All such measures resulted in a further breaking down of the system of numerical affiliation and in some cases even a departure from the rule that the great majority of men in a given unit should come from the same Wehrkreis. It must be borne in mind, however, that all these, as well as all subsequent modifications up to the beginning of 1945 in the detailed operations of the replacement training systems, never have violated its basic principle: namely, that every field unit at all times must be affiliated with a specified replacement training unit to which all men leaving the Field Army are automatically sent.

(2) Early movements of replacement training units. Despite the fact that the original replacement training units were intended to remain at the home stations of their corresponding field units, acting more or less as the rear echelon of the latter, there have been numerous shifts of units in the Replacement Army from one part of Germany to another and from Germany into occupied countries and back again for varying reasons. From 1939 to 1941, when Germany still had neighbors to be attacked, the replacement training units were withdrawn from the border regions several months before an offensive was to commence in order to free the barrack space and other military facilities for the assembling of field forces. After the area was no longer being used for this purpose, the replacement training units generally returned to their home stations.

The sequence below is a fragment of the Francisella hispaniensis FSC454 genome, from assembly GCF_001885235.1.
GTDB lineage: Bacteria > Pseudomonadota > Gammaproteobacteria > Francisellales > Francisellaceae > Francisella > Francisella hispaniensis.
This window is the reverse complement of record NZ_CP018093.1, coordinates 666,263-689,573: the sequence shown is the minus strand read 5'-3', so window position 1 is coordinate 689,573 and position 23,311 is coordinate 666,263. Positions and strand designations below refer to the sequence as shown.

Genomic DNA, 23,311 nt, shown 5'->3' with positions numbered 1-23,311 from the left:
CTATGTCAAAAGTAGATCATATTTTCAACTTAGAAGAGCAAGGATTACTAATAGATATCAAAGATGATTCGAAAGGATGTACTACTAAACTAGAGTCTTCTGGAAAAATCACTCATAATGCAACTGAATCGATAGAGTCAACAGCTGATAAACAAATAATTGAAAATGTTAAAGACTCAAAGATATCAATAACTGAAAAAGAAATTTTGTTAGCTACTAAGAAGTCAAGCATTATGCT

Replacement training units, with their controlling replacement division staffs temporarily thus transferred to another Wehrkreis, are subordinate to the deputy corps headquarters of this Wehrkreis for administrative purposes as well as for the general supervision of their training; the replacement division staffs, however, are the direct recipients of requisitions of replacements from the field units in this case, and at the same time the contact with the home Wehrkreis was not completely broken off. New conscripts, normally given orders by their local recruiting sub-area headquarters to report to a replacement training unit not far from their home town, were sent in these cases either individually, or in small groups, on long train journeys before induction or were assembled in special collecting points known as Wehrkreis-Ersatz-Depots. The latter were also used for receiving men who returned from the field as convalescents or for any other reason. After the units returned to the Wehrkreis these depots were dissolved.